Boeing Mulls Price Cuts, to a Point, in Quest for 737 Share Gainby
Planemaker bid used jets against C Series in Delta contest
Redesigns of largest, smallest 737 Max are on drawing board
Boeing Co. is studying redesigned versions of the 737 Max jetliner, cutting costs and rolling out more robotics in factories to keep pace with relentless competition in the global aerospace market.
But there are limits to what the U.S. planemaker will do in its battles with old foe Airbus Group SE and newer rival Bombardier Inc., executives said Wednesday. During Boeing’s annual investor conference webcast from Seattle, Chief Executive Officer Dennis Muilenburg sketched out a vision of the company as a “global industrial champion” with profit margins reaching the mid-teens by the end of the decade while cash still flows freely to shareholders.
“We won’t chase market share for market share’s sake,” Muilenburg said during the proceedings, the first since he took over the top job in July.
Muilenburg, who earned his reputation stripping billions of dollars in costs from Boeing’s defense business amid declining government spending, is “leaning hard into margins as key success driver going forward,” Carter Copeland, an aerospace analyst at Barclays Plc, wrote in a May 9 report. While Boeing’s commercial airplane unit can’t lower expenses as freely as its defense counterpart, “there’s a lot of fat to be cut out of this organization.”
Boeing has stepped up cost-savings efforts at the commercial division to minimize the pricing advantage Airbus, its European rival, enjoys because of the strong U.S. dollar. While the planemakers now split annual deliveries evenly, Airbus holds a far larger backlog of unfilled orders that could give it a commanding lead in the next decade. Airbus has logged 5,479 sales of its A320 family jets to 4,380 for Boeing’s 737 models, according to data compiled by Bloomberg Intelligence.
Boeing will price its jets competitively and take narrow-body market share where “reasonable,” said Ray Conner, CEO of Boeing’s commercial airplane unit. That doesn’t mean every airline customer will get the same bargains as United Continental Holdings Inc., which ordered 737s twice from Boeing earlier this year.
In fact, Boeing didn’t even bid its best-selling single-aisle jetliner in a highly publicized contest for a Delta Air Lines Inc. order that was ultimately won by Bombardier’s C Series. “We competed for Delta with used 717s, used Embraers,” Conner told investors, referring to an out-of-production Boeing model and Embraer SA jets that compete directly with the smallest C Series plane.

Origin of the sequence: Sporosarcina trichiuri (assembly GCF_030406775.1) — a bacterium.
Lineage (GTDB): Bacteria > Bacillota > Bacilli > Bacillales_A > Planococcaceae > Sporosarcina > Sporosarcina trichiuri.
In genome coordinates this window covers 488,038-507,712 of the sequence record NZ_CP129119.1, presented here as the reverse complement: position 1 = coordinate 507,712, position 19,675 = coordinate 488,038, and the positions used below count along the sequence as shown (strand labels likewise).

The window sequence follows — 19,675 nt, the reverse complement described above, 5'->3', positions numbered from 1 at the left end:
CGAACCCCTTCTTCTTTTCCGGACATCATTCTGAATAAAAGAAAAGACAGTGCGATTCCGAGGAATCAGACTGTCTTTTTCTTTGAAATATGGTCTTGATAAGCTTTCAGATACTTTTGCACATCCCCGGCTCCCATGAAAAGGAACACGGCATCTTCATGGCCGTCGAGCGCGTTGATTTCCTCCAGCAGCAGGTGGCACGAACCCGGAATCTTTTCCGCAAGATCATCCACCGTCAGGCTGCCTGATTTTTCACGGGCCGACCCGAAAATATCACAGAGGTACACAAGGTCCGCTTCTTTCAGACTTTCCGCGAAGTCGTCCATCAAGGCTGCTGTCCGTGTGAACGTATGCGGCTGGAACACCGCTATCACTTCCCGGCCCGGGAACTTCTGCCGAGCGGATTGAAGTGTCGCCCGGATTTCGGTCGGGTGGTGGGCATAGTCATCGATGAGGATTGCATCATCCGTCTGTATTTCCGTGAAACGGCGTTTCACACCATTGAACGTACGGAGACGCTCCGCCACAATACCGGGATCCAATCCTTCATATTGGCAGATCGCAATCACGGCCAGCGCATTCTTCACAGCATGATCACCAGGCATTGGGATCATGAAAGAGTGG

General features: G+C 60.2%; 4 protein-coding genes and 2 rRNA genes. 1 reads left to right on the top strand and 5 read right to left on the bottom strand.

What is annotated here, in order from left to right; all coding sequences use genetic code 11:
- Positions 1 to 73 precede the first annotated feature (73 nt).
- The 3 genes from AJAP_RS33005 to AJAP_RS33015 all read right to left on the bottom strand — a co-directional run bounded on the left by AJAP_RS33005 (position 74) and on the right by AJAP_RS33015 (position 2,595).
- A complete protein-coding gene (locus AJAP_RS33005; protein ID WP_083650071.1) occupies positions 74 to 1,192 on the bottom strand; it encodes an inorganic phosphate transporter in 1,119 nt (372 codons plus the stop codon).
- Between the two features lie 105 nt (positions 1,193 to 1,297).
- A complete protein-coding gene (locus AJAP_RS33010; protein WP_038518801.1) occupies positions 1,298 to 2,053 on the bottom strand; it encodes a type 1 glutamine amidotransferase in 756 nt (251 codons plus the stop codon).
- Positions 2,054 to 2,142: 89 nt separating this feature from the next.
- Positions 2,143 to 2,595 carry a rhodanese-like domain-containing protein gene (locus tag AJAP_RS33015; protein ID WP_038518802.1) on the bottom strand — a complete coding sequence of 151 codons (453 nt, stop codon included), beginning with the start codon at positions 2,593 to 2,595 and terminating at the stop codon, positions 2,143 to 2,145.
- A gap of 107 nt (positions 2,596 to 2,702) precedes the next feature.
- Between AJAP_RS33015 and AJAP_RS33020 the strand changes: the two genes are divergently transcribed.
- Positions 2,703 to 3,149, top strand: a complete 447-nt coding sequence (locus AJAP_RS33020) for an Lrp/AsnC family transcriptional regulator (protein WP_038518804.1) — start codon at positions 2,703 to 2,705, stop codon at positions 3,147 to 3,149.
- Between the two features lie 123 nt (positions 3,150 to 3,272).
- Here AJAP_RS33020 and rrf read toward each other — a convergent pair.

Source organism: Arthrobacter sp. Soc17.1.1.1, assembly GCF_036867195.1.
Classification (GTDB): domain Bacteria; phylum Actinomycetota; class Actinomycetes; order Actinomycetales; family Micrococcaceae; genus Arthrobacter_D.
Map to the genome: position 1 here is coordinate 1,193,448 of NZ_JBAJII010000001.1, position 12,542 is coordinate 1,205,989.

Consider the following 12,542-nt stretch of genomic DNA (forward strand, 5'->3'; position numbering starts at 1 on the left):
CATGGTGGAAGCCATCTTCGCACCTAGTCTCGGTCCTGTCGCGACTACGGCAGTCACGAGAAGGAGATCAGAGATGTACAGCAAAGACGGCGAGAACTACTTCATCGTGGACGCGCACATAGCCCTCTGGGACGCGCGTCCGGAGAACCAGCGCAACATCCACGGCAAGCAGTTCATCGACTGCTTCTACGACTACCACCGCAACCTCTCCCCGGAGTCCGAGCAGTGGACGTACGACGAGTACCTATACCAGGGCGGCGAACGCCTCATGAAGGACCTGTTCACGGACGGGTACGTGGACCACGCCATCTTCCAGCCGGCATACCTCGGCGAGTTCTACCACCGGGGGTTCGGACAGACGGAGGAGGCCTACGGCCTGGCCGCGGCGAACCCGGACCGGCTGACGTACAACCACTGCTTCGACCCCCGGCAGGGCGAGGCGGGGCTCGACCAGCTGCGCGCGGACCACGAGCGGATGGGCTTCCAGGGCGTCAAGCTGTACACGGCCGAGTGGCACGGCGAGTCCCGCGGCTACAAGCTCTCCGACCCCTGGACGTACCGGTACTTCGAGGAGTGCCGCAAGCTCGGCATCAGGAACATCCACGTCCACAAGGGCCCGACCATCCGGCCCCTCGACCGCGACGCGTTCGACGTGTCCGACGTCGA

Boeing’s 737 Max family doesn’t have any offerings competing in the 100-seat category targeted by the CS100, the aircraft selected by Delta in an order with a $5.6 billion value based on list prices, Conner said. Bombardier warned of a $500 million “onerous contract” charge for that order and a separate sale, implying a below-cost sales price of about $20 million, according to a May 4 Bloomberg Intelligence report.
Michael Thomas, a spokesman for Delta, declined to comment on negotiations with aircraft manufacturers.
Boeing is considering a redesign of its smallest and largest 737 Max models in response to customer feedback, and to the rivalry with Airbus at the top of the market and Embraer at the bottom, Conner said. No decisions have been made yet on possible derivatives of the Max, an upgraded version of the workhorse 737. The Max is is on track to enter the market in the first half of 2017, Conner said. That’s earlier than the plane’s scheduled August debut.
The manufacturer has been vetting plans for a larger, longer range version of the Max 7 that would seat about 150 people rather than the 126-passenger capacity of the current version. Also on the drawing board: the so-called Max 10, a stretch of the largest of the models, the Max 9, that would include new engines and landing gear.
While the proposals don’t have “super-attractive business cases,” they aren’t budget-busters, either, Copeland said. Boeing could “appease customer demands” at a cost of about $1 billion to $1.5 billion for each of the models.
Redesigning the smallest Max would be “relatively easy,” Conner said. “We still believe the heart of the market sits with the Max 8 size,” Conner said, referring to the top-selling 737 model, which seats 162 people in a two-cabin configuration.